1. Engagement and acceptance
If you engage with another community you lend some legitimacy to their programme. As Stanley Fish puts it:
It is acceptable not because everyone accepts it but because those who do not are now obliged to argue against it. (Fish, 1980:257)
Sometimes refusing to engage and accept someone else’s point of view is the best idea. In the context currently under consideration, that means ploughing on with the ‘echo chamber’ until others want to join it.
2. Dead metaphors
The vocabulary of a community is that of dead metaphors. So, for example, the metaphor of ‘digital natives’ and ‘digital immigrants’ may have stimulated thinking in 2001 for a few years, but this metaphor is dead and lacks utility to those in the community to which it originally engaged.
As Richard Rorty puts it, citing Davidson, it is like a coral reef:
“Old metaphors are constantly dying off into literalness, and then serving as a platform and foil for new metaphors.” (Rorty, 1989:118)
Metaphors are used when the words and phrases within our vocabularies are not rich enough to capture something of value. ‘Memes’ often have an element of metaphor, therefore, as they correspond to something compelling yet previously-unexpressed.
3. Language games
It’s true of almost every community that one or two, or even a whole subset of, individuals get caught up in semantics. As Ian Hacking puts it, deciding whether something is a ‘truth-value candidate’ depends upon whether a sentence has a fixed place in a ‘language game’:
This is because it is a sentence which one cannot confirm or disconfirm, argue for or against. One can only savor it or spit it out. But this is not to say that it may not, in time, become a truth-value candidate. If it is savored rather than spat out, the sentence may be repeated, caught up, bandied about. Then it will gradually require a habitual use, a familiar place in the language game. (Rorty, 1989:119-120)
This brings us back to the idea of a ‘dead metaphor’ – something which I think will eventually happen to the concept of ‘digital literacy’. Echo chambers are thus important for pinning down a metaphor so it may do some work.
Echo chambers are good if, and only if, they exist for consensus building. This is, to paraphrase Charles Sanders Peirce, not a short-term project but one that tends towards the ‘end of enquiry’. That is to say the project involves grabbing a metaphor and killing it through use in order to feed ongoing discussion and community-building.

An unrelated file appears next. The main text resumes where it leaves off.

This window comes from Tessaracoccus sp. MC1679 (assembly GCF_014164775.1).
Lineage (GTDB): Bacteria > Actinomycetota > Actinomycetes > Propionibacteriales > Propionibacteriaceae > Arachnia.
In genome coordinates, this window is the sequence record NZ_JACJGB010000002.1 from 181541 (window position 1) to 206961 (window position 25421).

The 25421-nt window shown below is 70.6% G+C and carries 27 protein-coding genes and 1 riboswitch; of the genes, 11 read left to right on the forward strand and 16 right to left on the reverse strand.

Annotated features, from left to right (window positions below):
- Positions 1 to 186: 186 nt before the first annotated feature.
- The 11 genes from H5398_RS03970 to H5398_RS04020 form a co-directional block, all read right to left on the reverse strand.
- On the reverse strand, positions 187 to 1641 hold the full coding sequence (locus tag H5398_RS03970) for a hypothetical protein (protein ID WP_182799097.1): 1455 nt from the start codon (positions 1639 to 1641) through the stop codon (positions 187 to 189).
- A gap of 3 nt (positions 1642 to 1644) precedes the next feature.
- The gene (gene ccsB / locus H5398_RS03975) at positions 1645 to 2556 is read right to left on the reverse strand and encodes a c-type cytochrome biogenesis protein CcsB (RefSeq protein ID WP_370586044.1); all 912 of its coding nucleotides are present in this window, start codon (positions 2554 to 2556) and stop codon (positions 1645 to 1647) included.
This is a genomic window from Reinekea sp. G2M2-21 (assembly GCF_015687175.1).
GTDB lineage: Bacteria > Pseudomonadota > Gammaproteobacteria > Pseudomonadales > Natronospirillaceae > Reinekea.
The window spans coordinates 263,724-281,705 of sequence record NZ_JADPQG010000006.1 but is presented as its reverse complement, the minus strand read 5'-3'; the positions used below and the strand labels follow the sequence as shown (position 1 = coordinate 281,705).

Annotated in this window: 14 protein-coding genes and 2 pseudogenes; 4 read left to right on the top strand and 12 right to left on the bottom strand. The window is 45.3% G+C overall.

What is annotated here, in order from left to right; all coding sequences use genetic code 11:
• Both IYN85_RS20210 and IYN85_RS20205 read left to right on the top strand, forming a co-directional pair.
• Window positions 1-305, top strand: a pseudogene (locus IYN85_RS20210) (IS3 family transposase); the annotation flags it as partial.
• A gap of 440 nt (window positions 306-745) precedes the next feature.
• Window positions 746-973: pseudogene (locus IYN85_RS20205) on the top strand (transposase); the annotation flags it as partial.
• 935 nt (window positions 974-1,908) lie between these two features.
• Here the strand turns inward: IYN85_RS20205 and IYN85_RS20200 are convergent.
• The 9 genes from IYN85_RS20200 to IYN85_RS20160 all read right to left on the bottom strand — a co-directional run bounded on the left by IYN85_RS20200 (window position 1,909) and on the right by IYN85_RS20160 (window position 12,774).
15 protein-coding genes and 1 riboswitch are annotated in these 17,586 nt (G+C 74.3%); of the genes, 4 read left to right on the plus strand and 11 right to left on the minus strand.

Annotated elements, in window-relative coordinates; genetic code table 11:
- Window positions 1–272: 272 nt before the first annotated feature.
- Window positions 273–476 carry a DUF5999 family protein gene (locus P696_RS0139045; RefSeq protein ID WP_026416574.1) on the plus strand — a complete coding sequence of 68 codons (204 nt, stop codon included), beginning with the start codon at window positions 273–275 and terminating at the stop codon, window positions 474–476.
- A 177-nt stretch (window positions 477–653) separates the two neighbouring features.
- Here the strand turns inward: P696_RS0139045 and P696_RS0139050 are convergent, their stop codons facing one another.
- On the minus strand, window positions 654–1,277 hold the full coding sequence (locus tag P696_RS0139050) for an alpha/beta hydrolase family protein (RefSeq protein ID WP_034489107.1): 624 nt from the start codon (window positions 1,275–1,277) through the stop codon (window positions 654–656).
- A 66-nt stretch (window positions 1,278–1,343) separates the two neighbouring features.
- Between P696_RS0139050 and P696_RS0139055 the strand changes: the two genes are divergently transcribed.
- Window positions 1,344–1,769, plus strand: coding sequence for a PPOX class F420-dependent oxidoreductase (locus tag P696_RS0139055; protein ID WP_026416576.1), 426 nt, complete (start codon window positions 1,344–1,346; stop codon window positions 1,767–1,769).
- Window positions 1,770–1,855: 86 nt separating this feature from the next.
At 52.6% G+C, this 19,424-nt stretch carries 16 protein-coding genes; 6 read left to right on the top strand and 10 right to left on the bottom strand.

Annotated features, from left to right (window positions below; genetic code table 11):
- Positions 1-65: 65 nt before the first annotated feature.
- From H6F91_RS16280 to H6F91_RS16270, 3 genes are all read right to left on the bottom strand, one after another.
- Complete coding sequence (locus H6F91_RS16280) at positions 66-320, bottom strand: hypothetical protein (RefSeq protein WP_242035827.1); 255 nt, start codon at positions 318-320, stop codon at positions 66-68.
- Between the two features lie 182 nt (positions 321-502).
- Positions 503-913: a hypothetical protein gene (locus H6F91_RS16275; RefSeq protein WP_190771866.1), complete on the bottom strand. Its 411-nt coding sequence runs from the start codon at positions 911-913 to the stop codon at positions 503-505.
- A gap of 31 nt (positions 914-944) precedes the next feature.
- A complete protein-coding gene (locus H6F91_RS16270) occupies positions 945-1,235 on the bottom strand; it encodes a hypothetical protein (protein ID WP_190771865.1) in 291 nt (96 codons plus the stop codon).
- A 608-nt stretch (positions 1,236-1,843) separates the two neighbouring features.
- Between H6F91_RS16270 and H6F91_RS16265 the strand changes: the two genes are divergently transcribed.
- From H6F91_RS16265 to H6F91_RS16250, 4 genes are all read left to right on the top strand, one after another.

Or something like that. :-p
Fish, S. (1980) ‘What makes an interpretation acceptable?’ (in Goodman, R.B. (ed.) (1995) Pragmatism: a contemporary reader, p.265)
Rorty, R. (1989) ‘The Contingency of Language’ (in Goodman, R.B. (ed.) (1995) Pragmatism: a contemporary reader)
I’ve been trying to squeeze in my Ed.D. research when I can recently, sometimes rising well before the sun does! I’m at the stage (seedougbelshaw.com/thesis) where I’m nearing the end of my first run through my Literature Review. I want to have it pretty much finished when I have a video chat with my supervisor next week.
This post is to summarize what I’ve been learning (and attempting to synthesize) about so-called ‘affinity spaces’, ‘secondary orality’ and ‘digital epistemologies’. Much of the following comes from, or was thinking provoked by, Lankshear and Knobel’s New Literacies (2006). My notes on the books and articles mentioned, as ever, are available at dougbelshaw.com/wiki. 🙂
Literacy is all about communication. Literacy therefore is all about creating or reading texts for a particular purpose. This doesn’t change when we move into the realm of ‘digital literac(ies)’. It was Gee (2004) who came up with notion of ‘affinity spaces’. These spaces are characterized by the following elements (taken from this useful post):
A common endeavor is primary, not aspects such as race, class, gender, or disability that can often hinder communication.
Newbies, masters, and everyone else share common space
Some portals are strong generators (whatever gives the space some content)
Content organization is transformed by interactional organization
Both intensive and extensive knowledge are encouraged
Both individual and distributed knowledge are encouraged
Dispersed knowledge is encouraged